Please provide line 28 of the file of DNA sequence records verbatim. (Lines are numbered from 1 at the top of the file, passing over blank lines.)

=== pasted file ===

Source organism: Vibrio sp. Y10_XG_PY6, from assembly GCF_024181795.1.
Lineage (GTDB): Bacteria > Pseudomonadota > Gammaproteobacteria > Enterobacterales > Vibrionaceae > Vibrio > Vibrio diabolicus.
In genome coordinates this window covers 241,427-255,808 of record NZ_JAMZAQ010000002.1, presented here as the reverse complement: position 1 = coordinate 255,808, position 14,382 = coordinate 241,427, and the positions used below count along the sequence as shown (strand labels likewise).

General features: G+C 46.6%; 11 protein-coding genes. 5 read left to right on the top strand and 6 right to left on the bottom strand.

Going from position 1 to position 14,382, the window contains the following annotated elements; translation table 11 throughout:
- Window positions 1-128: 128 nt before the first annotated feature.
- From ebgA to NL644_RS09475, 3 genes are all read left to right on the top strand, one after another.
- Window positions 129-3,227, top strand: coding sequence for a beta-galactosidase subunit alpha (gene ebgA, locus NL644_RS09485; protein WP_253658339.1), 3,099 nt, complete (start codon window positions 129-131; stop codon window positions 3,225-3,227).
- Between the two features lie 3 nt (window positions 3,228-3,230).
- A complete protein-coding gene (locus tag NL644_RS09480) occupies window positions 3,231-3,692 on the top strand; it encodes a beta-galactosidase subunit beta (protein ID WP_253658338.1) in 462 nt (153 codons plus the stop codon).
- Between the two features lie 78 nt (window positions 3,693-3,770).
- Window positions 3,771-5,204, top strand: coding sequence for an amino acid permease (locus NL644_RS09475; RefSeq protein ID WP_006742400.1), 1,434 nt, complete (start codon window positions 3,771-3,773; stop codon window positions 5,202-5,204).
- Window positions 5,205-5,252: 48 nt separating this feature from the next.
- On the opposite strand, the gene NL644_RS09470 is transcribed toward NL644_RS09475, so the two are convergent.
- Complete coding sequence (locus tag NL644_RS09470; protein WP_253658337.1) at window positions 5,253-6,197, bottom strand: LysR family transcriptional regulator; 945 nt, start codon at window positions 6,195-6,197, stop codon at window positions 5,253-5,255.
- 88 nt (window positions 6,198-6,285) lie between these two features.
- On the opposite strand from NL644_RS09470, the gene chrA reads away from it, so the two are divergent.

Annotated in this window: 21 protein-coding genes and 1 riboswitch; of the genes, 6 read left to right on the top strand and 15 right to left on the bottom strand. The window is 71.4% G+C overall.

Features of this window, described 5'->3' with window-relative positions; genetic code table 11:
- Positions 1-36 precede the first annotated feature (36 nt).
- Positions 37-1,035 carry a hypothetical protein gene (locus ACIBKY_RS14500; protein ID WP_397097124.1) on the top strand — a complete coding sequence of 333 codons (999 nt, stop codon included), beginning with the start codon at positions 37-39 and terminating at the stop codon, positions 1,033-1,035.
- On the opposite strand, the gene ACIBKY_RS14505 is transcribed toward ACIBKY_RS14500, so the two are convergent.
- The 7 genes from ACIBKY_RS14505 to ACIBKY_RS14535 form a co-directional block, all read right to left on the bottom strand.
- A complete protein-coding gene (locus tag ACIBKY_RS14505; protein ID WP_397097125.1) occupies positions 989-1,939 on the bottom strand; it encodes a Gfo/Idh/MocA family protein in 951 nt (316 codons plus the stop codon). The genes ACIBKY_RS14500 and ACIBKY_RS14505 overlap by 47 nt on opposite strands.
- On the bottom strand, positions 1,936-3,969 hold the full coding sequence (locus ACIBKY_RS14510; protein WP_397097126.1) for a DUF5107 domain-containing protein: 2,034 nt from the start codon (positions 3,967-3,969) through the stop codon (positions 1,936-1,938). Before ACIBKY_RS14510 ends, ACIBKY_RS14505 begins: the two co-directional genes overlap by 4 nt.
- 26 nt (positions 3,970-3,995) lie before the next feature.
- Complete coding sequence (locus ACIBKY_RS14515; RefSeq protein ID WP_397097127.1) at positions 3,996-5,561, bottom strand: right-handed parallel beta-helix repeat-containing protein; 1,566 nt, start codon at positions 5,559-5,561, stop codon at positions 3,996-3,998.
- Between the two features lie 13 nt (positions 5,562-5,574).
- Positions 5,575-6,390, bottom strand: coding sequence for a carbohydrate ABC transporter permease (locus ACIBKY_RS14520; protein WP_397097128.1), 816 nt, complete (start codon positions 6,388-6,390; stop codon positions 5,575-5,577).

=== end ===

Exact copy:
- Between the two features lie 13 nt (positions 5,562-5,574).